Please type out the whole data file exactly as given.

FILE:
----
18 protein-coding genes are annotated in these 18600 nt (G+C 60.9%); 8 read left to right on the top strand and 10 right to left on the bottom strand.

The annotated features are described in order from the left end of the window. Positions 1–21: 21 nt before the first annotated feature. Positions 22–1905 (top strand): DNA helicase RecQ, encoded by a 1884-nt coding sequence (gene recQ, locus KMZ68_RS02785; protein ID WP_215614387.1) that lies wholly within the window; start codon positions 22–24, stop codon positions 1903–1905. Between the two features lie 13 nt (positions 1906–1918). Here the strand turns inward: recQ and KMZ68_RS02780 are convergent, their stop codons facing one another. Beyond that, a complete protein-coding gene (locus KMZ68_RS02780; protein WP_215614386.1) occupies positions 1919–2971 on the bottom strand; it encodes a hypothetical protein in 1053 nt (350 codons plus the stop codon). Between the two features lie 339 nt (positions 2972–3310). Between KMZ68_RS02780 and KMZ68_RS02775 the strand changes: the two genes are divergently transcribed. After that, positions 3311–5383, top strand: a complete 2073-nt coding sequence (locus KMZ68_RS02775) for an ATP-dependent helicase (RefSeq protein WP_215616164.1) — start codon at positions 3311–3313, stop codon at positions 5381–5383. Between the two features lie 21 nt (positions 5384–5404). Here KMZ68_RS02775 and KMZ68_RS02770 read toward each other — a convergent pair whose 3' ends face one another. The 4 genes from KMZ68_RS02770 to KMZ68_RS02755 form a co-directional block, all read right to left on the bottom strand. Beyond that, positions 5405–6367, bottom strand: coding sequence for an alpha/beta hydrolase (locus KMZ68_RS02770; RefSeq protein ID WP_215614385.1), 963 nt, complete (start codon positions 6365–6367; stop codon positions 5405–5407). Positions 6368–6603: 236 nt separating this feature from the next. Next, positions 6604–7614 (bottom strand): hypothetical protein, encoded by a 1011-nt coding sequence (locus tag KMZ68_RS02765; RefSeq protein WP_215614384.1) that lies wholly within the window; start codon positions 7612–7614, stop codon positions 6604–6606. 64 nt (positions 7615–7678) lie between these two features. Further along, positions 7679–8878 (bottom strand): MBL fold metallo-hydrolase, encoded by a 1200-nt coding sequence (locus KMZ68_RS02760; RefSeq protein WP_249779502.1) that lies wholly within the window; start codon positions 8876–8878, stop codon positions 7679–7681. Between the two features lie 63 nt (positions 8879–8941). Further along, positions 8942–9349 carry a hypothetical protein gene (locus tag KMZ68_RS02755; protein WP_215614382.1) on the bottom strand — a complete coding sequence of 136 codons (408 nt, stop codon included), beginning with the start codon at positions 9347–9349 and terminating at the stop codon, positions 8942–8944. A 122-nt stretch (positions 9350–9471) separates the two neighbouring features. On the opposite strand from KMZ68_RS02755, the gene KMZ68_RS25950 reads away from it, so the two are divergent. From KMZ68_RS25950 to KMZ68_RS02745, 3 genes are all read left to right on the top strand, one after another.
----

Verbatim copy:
18 protein-coding genes are annotated in these 18600 nt (G+C 60.9%); 8 read left to right on the top strand and 10 right to left on the bottom strand.

The annotated features are described in order from the left end of the window. Positions 1–21: 21 nt before the first annotated feature. Positions 22–1905 (top strand): DNA helicase RecQ, encoded by a 1884-nt coding sequence (gene recQ, locus KMZ68_RS02785; protein ID WP_215614387.1) that lies wholly within the window; start codon positions 22–24, stop codon positions 1903–1905. Between the two features lie 13 nt (positions 1906–1918). Here the strand turns inward: recQ and KMZ68_RS02780 are convergent, their stop codons facing one another. Beyond that, a complete protein-coding gene (locus KMZ68_RS02780; protein WP_215614386.1) occupies positions 1919–2971 on the bottom strand; it encodes a hypothetical protein in 1053 nt (350 codons plus the stop codon). Between the two features lie 339 nt (positions 2972–3310). Between KMZ68_RS02780 and KMZ68_RS02775 the strand changes: the two genes are divergently transcribed. After that, positions 3311–5383, top strand: a complete 2073-nt coding sequence (locus KMZ68_RS02775) for an ATP-dependent helicase (RefSeq protein WP_215616164.1) — start codon at positions 3311–3313, stop codon at positions 5381–5383. Between the two features lie 21 nt (positions 5384–5404). Here KMZ68_RS02775 and KMZ68_RS02770 read toward each other — a convergent pair whose 3' ends face one another. The 4 genes from KMZ68_RS02770 to KMZ68_RS02755 form a co-directional block, all read right to left on the bottom strand. Beyond that, positions 5405–6367, bottom strand: coding sequence for an alpha/beta hydrolase (locus KMZ68_RS02770; RefSeq protein ID WP_215614385.1), 963 nt, complete (start codon positions 6365–6367; stop codon positions 5405–5407). Positions 6368–6603: 236 nt separating this feature from the next. Next, positions 6604–7614 (bottom strand): hypothetical protein, encoded by a 1011-nt coding sequence (locus tag KMZ68_RS02765; RefSeq protein WP_215614384.1) that lies wholly within the window; start codon positions 7612–7614, stop codon positions 6604–6606. 64 nt (positions 7615–7678) lie between these two features. Further along, positions 7679–8878 (bottom strand): MBL fold metallo-hydrolase, encoded by a 1200-nt coding sequence (locus KMZ68_RS02760; RefSeq protein WP_249779502.1) that lies wholly within the window; start codon positions 8876–8878, stop codon positions 7679–7681. Between the two features lie 63 nt (positions 8879–8941). Further along, positions 8942–9349 carry a hypothetical protein gene (locus tag KMZ68_RS02755; protein WP_215614382.1) on the bottom strand — a complete coding sequence of 136 codons (408 nt, stop codon included), beginning with the start codon at positions 9347–9349 and terminating at the stop codon, positions 8942–8944. A 122-nt stretch (positions 9350–9471) separates the two neighbouring features. On the opposite strand from KMZ68_RS02755, the gene KMZ68_RS25950 reads away from it, so the two are divergent. From KMZ68_RS25950 to KMZ68_RS02745, 3 genes are all read left to right on the top strand, one after another.